Tag Archives: Point Breeze

Fomenting Diversity in the Age of Big Data

We did a little demographic work recently. If we ever become proficient in running the programs that store our data, we can do more. And I think we may need to do more. We live in the age of data and it seems like the younger one is, the more one is interested in parsing data to decide what reality is.

We are on the cusp of entering the age of “BIG data.” We are growing up the ultimate consumers who expect to have their personal preferences met by the institutions with which they trade their info. The huge data whales of our info ocean, like Facebook, are training millions of people to trust them with their lives. When someone walks into Circle of Hope (or, more likely, checks out the webpage) they have new instincts to apply to see if they “fit.” Even more, they look for the perfect image of an institution that meets their estimation of righteousness.

Data breeds the illusion of perfection

People are now well-known for applying all their info gathering to assess the quality of their most personal relationships. And the church is on the personal relationship side of life, for sure. In an article in Psychology Today Hara Marano quotes Barry Schwartz noting that

“One of the problems with unrestrained choice…is that it raises expectations to the breaking point. A sense of multiple alternatives, of unlimited possibility, breeds in us the illusion that perfection exists out there, somewhere, if only we could find it. This one’s sense of humor, that one’s looks, another one’s charisma—we come to imagine that there will be a package in which all these desirable features coexist. We search for perfection because we believe we are entitled to the best—even if perfection is an illusion foisted on us by an abundance of possibilities.”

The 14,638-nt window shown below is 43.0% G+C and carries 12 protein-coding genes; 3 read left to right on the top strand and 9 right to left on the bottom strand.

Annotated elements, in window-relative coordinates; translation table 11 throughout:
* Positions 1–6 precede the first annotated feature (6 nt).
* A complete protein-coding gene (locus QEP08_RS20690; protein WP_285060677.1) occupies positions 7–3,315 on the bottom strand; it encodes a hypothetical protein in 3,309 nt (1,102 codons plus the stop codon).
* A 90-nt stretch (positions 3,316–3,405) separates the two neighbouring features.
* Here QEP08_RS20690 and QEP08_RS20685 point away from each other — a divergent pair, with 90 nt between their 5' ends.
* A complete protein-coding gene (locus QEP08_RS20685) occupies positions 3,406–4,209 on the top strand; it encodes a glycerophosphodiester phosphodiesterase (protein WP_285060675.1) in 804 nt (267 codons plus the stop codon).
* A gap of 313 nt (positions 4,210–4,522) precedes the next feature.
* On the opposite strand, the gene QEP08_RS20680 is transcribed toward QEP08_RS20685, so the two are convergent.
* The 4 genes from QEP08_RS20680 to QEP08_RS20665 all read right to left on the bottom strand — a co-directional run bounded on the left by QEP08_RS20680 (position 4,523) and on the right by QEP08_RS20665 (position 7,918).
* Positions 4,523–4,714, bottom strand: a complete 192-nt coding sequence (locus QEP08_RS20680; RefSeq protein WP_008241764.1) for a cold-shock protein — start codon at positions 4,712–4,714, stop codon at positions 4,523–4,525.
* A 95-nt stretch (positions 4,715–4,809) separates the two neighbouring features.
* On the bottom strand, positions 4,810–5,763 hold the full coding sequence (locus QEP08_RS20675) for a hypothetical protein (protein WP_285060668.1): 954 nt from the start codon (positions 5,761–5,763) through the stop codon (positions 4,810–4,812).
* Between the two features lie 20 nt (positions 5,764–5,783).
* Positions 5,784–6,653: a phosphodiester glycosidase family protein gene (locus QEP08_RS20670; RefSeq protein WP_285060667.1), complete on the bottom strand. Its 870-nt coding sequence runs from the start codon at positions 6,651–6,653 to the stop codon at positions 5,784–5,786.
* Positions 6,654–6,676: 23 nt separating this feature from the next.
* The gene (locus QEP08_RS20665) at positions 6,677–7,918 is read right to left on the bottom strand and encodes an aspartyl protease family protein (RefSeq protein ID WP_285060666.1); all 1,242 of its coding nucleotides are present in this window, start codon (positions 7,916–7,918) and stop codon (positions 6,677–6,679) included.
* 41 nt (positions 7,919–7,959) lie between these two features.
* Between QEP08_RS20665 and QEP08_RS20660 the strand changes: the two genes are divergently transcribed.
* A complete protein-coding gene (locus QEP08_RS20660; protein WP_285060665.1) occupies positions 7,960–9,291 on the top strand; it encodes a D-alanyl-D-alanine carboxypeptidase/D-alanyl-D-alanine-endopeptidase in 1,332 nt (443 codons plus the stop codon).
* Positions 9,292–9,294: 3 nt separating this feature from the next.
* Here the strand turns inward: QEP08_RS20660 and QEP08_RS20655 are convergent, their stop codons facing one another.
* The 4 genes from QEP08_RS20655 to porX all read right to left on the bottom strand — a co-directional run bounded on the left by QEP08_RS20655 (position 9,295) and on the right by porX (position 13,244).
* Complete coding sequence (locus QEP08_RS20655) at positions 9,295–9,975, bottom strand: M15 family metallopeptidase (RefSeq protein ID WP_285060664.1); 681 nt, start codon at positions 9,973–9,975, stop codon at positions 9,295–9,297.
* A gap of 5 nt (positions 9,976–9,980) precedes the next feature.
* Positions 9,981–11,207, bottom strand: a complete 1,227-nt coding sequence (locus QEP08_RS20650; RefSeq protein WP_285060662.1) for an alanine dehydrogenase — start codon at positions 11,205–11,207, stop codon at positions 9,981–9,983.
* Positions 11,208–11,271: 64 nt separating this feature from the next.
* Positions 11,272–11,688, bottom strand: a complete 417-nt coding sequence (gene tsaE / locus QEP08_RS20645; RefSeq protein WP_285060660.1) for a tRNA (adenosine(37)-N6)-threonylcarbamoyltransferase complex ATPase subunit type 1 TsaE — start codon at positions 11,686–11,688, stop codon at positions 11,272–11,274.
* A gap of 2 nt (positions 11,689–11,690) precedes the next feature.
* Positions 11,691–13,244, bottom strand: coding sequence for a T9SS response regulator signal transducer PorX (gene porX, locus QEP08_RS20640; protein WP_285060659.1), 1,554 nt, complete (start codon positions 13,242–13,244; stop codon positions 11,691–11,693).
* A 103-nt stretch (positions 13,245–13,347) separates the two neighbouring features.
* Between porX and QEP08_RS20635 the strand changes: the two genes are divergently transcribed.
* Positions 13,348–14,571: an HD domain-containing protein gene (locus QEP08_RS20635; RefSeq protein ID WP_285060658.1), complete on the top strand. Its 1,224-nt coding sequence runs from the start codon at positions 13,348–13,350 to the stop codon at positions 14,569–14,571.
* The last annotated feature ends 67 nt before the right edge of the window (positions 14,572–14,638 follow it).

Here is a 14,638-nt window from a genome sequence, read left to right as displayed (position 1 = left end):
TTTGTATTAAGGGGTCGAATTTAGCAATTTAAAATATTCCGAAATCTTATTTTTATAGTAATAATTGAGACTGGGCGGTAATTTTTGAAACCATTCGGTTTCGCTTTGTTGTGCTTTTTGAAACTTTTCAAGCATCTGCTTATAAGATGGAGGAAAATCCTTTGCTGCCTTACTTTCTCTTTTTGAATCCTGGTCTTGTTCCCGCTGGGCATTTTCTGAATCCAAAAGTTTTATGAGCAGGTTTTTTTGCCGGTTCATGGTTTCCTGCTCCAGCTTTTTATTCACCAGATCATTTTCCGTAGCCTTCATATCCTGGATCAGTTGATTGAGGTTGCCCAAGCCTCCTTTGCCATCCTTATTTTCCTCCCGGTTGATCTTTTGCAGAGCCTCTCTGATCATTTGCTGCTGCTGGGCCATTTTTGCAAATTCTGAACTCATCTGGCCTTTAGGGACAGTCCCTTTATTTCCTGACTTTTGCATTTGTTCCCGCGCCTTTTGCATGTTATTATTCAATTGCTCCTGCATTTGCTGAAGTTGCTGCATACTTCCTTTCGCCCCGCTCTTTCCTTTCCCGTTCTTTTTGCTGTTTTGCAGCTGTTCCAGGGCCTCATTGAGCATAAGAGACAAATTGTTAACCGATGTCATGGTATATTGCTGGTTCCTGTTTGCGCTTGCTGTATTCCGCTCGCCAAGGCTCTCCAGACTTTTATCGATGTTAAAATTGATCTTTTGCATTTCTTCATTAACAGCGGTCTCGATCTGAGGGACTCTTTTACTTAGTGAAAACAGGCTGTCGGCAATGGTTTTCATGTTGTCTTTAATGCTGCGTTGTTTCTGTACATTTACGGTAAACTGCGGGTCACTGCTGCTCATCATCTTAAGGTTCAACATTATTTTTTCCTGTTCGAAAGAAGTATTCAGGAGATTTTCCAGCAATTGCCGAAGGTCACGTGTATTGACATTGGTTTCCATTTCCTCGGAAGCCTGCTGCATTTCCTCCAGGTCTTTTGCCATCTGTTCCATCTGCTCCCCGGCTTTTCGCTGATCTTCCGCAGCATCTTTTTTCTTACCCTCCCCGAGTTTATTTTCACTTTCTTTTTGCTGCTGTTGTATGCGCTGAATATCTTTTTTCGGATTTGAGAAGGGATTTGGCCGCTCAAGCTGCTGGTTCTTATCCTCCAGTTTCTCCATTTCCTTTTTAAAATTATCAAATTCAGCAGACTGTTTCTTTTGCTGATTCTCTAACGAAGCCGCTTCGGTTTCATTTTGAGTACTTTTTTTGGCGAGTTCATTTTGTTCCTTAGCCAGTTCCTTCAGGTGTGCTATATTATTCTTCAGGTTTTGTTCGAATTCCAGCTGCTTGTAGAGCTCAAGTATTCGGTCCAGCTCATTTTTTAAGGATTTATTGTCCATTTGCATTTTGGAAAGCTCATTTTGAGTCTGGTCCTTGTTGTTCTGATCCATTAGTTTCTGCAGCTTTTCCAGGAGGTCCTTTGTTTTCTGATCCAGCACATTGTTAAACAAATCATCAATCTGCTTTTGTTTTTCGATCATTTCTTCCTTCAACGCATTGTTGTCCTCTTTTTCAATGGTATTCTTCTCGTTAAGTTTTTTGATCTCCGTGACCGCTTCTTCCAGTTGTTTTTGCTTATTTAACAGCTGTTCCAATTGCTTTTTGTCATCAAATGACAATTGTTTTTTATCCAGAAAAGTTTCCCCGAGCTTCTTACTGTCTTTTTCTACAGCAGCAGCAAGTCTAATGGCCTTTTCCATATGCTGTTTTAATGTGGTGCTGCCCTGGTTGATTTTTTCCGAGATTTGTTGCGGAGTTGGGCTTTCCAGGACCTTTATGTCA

So it is no surprise that people bring similar mentalities to the church. They raise their expectations to the breaking point. A lot of people give us one public meeting, and maybe not even all of that, before they have decided we are not the best fit.

Looking for the perfect racial mix

One of the more painful results of people comparing us to their data relates to race. This is one reason we have to learn how to use our database (which doesn’t even track most of the things people assess!). We need to learn how to sort our people a little bit so we can give an intelligent answer to people who ask questions.

We don’t think it is particularly right to sort people according to class, race, ethnicity, gender, sexuality, age, region of origin, political party or social media savvy. But many people we meet do that sorting instinctively and we need to speak some kind of language they understand. For instance, I had to prove that regular attenders of Broad and Washington PMs are about 25% so-called people of color. Our neighborhood association area is 68% white, 6% black, 19% Asian and 7% Hispanic. Ours numbers about match those of the Center City Core and are a licc population by agettle more “white” than the percentages of extended Center City. Point Breeze is surprisingly changing in make-up as we speak.

When someone enters our room (and often I do this, too) they “count the beans” like the proverbial accountant. How many people of color are there? This is especially relevant to us, since we say one of our convictions is “Fomenting diversity and reconciliation is at the prophetic heart of our gospel.

“Have we achieved enough diversity?” is our question, too. In the age of big data and the accompanying rise of expectations, one might expect people to expect the perfect mix of population they prefer. We’re subject to that ourselves.

There is a lot more to the social dynamics of forming our church, of course, than just assessing its racial make up. For one thing, our target population has been the 19-35 years olds who make up 35%of extended Center City and nearly half of the core of it downtown. They are notoriously not followers of Jesus and we have good news for them. They are also mostly “white.”